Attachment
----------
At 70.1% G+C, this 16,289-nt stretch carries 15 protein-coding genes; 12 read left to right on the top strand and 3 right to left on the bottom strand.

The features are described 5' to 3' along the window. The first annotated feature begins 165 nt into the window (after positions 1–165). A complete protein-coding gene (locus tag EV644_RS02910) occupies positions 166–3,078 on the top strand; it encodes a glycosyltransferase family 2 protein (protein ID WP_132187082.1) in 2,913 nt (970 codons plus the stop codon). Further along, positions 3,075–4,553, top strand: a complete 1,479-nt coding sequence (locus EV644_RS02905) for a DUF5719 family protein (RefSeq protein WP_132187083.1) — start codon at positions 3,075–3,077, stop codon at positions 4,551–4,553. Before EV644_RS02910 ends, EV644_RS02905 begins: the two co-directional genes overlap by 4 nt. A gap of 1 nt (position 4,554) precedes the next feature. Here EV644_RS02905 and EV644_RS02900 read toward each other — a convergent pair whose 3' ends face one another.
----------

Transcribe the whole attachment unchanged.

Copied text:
At 70.1% G+C, this 16,289-nt stretch carries 15 protein-coding genes; 12 read left to right on the top strand and 3 right to left on the bottom strand.

The features are described 5' to 3' along the window. The first annotated feature begins 165 nt into the window (after positions 1–165). A complete protein-coding gene (locus tag EV644_RS02910) occupies positions 166–3,078 on the top strand; it encodes a glycosyltransferase family 2 protein (protein ID WP_132187082.1) in 2,913 nt (970 codons plus the stop codon). Further along, positions 3,075–4,553, top strand: a complete 1,479-nt coding sequence (locus EV644_RS02905) for a DUF5719 family protein (RefSeq protein WP_132187083.1) — start codon at positions 3,075–3,077, stop codon at positions 4,551–4,553. Before EV644_RS02910 ends, EV644_RS02905 begins: the two co-directional genes overlap by 4 nt. A gap of 1 nt (position 4,554) precedes the next feature. Here EV644_RS02905 and EV644_RS02900 read toward each other — a convergent pair whose 3' ends face one another.